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Chronic Disease Management • Technology • Strategy • Issues and Trends

Medical Home Savings Claims in Medicaid are Not Plausible

by Al Lewis, Disease Management Purchasing Consortium International, Inc.

AlLewisMedical homes probably do save money in very controlled settings, where the entire team is literally or at least figuratively under one roof, such as Kaiser.  However, the belief that one can overlay a traditional medical home model across an entire state and save money in the process turns out to be total fiction.

The poster child for that fiction, North Carolina’s Community Care program, turns out to cost state taxpayers probably $400 million a year, rather than save them $300 million, as the state’s self-serving and blatantly incorrect analysis claimed.    A more extensive analysis is available for review, and any state is welcome to the backup data as well.

Here’s a press release with more details.

Highlights of the head-scratching implausibilities claimed would be as follows:

  • Physician costs (11% savings claimed). Plausibility check: Wouldn’t North Carolina’s medical society be complaining if doctors were providing more care but getting less reimbursement?
  • Drug expense (5% savings claimed). Plausibility check: Wouldn’t more drugs be prescribed for preventive care?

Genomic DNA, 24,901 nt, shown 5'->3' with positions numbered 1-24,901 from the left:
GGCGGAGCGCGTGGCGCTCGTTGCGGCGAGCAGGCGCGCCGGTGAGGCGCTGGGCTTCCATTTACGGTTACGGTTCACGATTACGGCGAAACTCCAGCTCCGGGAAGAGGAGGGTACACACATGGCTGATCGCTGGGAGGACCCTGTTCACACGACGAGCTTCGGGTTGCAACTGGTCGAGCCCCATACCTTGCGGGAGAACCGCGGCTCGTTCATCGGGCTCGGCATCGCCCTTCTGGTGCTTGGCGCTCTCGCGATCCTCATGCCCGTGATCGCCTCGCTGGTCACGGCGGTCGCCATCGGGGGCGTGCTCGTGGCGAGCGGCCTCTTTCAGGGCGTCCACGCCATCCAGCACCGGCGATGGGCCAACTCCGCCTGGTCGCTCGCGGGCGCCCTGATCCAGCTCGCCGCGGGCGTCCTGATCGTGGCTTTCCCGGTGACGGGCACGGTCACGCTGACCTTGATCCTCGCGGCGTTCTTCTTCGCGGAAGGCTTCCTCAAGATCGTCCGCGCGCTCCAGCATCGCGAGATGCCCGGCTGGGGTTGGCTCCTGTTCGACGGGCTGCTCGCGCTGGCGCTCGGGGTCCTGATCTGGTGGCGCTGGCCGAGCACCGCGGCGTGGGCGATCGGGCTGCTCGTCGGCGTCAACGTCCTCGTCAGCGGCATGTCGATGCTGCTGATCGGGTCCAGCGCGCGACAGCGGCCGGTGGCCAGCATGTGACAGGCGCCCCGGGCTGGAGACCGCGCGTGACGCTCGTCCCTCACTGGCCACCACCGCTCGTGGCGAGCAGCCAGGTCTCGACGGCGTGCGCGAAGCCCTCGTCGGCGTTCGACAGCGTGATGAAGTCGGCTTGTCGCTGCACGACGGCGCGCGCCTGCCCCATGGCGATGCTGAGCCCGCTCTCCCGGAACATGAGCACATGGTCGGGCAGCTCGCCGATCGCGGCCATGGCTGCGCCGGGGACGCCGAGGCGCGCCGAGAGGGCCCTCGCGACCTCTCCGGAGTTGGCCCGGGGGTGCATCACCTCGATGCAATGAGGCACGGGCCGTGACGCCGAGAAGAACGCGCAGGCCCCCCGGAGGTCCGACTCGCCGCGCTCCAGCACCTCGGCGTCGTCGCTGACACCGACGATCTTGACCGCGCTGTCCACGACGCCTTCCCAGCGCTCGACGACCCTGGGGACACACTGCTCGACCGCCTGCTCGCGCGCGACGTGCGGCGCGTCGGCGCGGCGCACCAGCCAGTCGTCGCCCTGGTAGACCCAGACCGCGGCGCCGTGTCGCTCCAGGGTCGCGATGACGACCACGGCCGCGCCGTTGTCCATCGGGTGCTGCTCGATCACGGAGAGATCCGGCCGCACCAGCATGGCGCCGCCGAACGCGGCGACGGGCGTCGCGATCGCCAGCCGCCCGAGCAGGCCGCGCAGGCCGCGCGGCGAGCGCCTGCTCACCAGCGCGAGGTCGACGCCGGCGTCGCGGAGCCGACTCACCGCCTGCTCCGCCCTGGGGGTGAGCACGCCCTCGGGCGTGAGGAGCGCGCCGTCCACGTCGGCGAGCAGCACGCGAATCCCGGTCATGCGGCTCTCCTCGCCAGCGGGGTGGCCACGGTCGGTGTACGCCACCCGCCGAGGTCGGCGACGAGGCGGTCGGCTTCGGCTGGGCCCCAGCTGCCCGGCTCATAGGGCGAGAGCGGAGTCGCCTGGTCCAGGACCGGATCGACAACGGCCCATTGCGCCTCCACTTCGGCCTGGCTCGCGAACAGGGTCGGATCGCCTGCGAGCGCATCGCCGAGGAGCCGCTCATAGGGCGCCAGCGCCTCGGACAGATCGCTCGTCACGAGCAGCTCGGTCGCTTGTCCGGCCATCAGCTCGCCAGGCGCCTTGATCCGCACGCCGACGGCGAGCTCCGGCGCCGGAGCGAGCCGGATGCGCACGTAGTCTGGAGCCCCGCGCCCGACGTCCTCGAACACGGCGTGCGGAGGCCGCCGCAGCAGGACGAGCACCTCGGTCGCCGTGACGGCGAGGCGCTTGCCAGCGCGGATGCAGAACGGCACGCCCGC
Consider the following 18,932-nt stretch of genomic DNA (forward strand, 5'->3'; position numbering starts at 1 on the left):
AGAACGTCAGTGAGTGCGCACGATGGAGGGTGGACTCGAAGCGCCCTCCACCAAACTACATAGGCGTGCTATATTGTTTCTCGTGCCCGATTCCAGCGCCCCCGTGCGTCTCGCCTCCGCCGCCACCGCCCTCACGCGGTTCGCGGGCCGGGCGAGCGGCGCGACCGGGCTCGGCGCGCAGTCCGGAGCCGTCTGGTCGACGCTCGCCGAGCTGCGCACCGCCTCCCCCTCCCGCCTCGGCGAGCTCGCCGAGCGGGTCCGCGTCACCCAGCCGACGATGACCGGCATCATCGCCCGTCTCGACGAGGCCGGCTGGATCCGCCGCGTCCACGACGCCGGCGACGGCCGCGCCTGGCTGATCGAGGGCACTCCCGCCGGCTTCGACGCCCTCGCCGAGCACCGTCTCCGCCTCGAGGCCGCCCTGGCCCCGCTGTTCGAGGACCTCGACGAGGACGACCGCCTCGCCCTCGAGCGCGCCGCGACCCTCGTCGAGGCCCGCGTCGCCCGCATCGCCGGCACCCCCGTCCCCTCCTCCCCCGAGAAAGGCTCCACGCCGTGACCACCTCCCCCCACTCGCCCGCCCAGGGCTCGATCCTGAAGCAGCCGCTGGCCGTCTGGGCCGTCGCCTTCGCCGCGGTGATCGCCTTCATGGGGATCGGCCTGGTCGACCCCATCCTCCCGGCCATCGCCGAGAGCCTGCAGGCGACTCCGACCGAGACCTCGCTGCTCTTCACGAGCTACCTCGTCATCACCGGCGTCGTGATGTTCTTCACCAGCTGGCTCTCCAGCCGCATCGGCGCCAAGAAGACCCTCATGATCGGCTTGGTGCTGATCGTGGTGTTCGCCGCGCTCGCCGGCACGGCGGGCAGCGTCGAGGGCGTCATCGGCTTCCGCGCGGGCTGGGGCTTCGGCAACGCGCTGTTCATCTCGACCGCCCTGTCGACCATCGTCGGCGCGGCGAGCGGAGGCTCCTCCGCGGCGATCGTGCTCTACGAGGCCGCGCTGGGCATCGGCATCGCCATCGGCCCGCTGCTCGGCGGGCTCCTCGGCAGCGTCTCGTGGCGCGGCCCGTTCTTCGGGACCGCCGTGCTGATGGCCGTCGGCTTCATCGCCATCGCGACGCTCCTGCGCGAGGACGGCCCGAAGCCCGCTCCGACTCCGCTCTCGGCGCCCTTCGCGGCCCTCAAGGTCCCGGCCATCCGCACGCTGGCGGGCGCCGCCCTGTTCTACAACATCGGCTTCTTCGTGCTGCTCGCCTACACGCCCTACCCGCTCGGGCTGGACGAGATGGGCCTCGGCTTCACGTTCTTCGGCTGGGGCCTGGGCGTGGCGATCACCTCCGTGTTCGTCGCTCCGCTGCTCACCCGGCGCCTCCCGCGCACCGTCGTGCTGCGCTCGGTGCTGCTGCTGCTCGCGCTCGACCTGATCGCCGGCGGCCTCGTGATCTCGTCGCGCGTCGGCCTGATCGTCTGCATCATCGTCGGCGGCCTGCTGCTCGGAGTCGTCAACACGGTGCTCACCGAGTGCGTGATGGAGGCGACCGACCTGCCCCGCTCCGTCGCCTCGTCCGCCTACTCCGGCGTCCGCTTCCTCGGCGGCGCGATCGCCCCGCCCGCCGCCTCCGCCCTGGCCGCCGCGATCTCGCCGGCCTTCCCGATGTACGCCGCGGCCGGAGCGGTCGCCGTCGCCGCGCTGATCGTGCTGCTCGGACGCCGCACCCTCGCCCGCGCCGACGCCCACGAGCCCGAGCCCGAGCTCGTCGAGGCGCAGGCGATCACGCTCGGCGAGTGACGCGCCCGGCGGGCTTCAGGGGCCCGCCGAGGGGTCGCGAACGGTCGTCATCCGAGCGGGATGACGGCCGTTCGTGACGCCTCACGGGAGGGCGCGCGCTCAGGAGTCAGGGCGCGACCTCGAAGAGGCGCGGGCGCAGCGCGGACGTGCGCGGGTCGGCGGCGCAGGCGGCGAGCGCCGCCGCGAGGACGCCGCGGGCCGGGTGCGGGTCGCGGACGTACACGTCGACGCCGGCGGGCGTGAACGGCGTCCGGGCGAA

• Inpatient care (46% savings claimed). Plausibility check: Since a large percentage of admissions is simply not preventable, a 46% savings requires that virtually every preventable admission was avoided. A specific piece of data was used for another plausibility check: For the diagnosis of asthma – perhaps the most preventable reason for inpatient admission and therefore the diagnosis where one would expect the greatest percentage of savings – admissions fell by only a quarter.
  • Outpatient services (24% savings claimed). Plausibility check: If the care isn’t being provided in the doctor office or with drugs or inpatient care, shouldn’t outpatient costs be rising?

The rampant innumeracy in this field boggles my mind, as does people’s willingness to accept “stories too good to check” at face value, even though it requires about an hour to check them.

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Comments

1.
On August 27th, 2009 at 2:13 pm, Dave Rearick said:

Obviously, Mercer has taken a Certification course by DMPC yet!! Shame on them.

But, realistically, how do you justify those high consulting fees if you always tell the truth.

The only way we can reduce medical costs is to avoid using services. The only way you can do that is reduce the risk factors that lead to chronic disease. I would content that once disease is present, you are going to have costs. Plus, if you manage the cost well–you often have more costs than if you don’t manage it. The key is getting people healthy enough so they never need healthcare services. Exercise IS medicine, you are what you eat, and prevention is always worth a pound of cure!!

Dr. Rearick